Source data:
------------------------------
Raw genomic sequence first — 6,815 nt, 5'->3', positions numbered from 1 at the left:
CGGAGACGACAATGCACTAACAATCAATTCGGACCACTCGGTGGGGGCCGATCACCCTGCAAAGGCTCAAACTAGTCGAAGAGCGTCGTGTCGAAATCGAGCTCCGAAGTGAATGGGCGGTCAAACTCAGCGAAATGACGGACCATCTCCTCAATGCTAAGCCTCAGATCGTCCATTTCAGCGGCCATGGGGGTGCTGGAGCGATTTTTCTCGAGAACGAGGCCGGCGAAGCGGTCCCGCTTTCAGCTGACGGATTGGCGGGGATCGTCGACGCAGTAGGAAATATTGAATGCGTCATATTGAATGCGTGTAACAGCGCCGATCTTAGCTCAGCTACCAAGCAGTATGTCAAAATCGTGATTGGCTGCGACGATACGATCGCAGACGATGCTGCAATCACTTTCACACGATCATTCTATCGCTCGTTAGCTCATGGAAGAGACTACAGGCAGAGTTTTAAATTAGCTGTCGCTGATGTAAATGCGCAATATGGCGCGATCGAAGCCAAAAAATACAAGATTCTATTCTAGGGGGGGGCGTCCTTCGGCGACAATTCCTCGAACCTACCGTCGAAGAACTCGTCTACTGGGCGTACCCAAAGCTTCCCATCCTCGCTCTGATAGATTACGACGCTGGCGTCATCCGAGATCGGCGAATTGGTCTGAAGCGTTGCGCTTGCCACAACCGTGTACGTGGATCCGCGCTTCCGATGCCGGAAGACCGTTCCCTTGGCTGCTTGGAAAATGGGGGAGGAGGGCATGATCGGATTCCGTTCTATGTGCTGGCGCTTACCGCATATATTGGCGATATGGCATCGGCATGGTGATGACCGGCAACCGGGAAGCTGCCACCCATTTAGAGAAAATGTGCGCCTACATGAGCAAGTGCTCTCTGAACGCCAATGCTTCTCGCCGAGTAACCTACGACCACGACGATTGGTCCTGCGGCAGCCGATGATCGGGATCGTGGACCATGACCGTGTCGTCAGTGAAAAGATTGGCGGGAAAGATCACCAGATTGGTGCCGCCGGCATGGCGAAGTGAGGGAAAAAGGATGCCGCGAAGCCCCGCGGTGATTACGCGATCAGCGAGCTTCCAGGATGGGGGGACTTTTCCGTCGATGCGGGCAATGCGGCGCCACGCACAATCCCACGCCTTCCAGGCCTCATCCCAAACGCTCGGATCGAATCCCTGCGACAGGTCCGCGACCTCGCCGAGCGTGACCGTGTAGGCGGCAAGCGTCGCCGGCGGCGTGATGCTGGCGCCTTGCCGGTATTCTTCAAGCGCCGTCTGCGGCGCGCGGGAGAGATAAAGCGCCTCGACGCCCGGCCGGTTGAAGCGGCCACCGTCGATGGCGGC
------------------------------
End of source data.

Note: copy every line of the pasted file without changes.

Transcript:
Raw genomic sequence first — 6,815 nt, 5'->3', positions numbered from 1 at the left:
CGGAGACGACAATGCACTAACAATCAATTCGGACCACTCGGTGGGGGCCGATCACCCTGCAAAGGCTCAAACTAGTCGAAGAGCGTCGTGTCGAAATCGAGCTCCGAAGTGAATGGGCGGTCAAACTCAGCGAAATGACGGACCATCTCCTCAATGCTAAGCCTCAGATCGTCCATTTCAGCGGCCATGGGGGTGCTGGAGCGATTTTTCTCGAGAACGAGGCCGGCGAAGCGGTCCCGCTTTCAGCTGACGGATTGGCGGGGATCGTCGACGCAGTAGGAAATATTGAATGCGTCATATTGAATGCGTGTAACAGCGCCGATCTTAGCTCAGCTACCAAGCAGTATGTCAAAATCGTGATTGGCTGCGACGATACGATCGCAGACGATGCTGCAATCACTTTCACACGATCATTCTATCGCTCGTTAGCTCATGGAAGAGACTACAGGCAGAGTTTTAAATTAGCTGTCGCTGATGTAAATGCGCAATATGGCGCGATCGAAGCCAAAAAATACAAGATTCTATTCTAGGGGGGGGCGTCCTTCGGCGACAATTCCTCGAACCTACCGTCGAAGAACTCGTCTACTGGGCGTACCCAAAGCTTCCCATCCTCGCTCTGATAGATTACGACGCTGGCGTCATCCGAGATCGGCGAATTGGTCTGAAGCGTTGCGCTTGCCACAACCGTGTACGTGGATCCGCGCTTCCGATGCCGGAAGACCGTTCCCTTGGCTGCTTGGAAAATGGGGGAGGAGGGCATGATCGGATTCCGTTCTATGTGCTGGCGCTTACCGCATATATTGGCGATATGGCATCGGCATGGTGATGACCGGCAACCGGGAAGCTGCCACCCATTTAGAGAAAATGTGCGCCTACATGAGCAAGTGCTCTCTGAACGCCAATGCTTCTCGCCGAGTAACCTACGACCACGACGATTGGTCCTGCGGCAGCCGATGATCGGGATCGTGGACCATGACCGTGTCGTCAGTGAAAAGATTGGCGGGAAAGATCACCAGATTGGTGCCGCCGGCATGGCGAAGTGAGGGAAAAAGGATGCCGCGAAGCCCCGCGGTGATTACGCGATCAGCGAGCTTCCAGGATGGGGGGACTTTTCCGTCGATGCGGGCAATGCGGCGCCACGCACAATCCCACGCCTTCCAGGCCTCATCCCAAACGCTCGGATCGAATCCCTGCGACAGGTCCGCGACCTCGCCGAGCGTGACCGTGTAGGCGGCAAGCGTCGCCGGCGGCGTGATGCTGGCGCCTTGCCGGTATTCTTCAAGCGCCGTCTGCGGCGCGCGGGAGAGATAAAGCGCCTCGACGCCCGGCCGGTTGAAGCGGCCACCGTCGATGGCGGC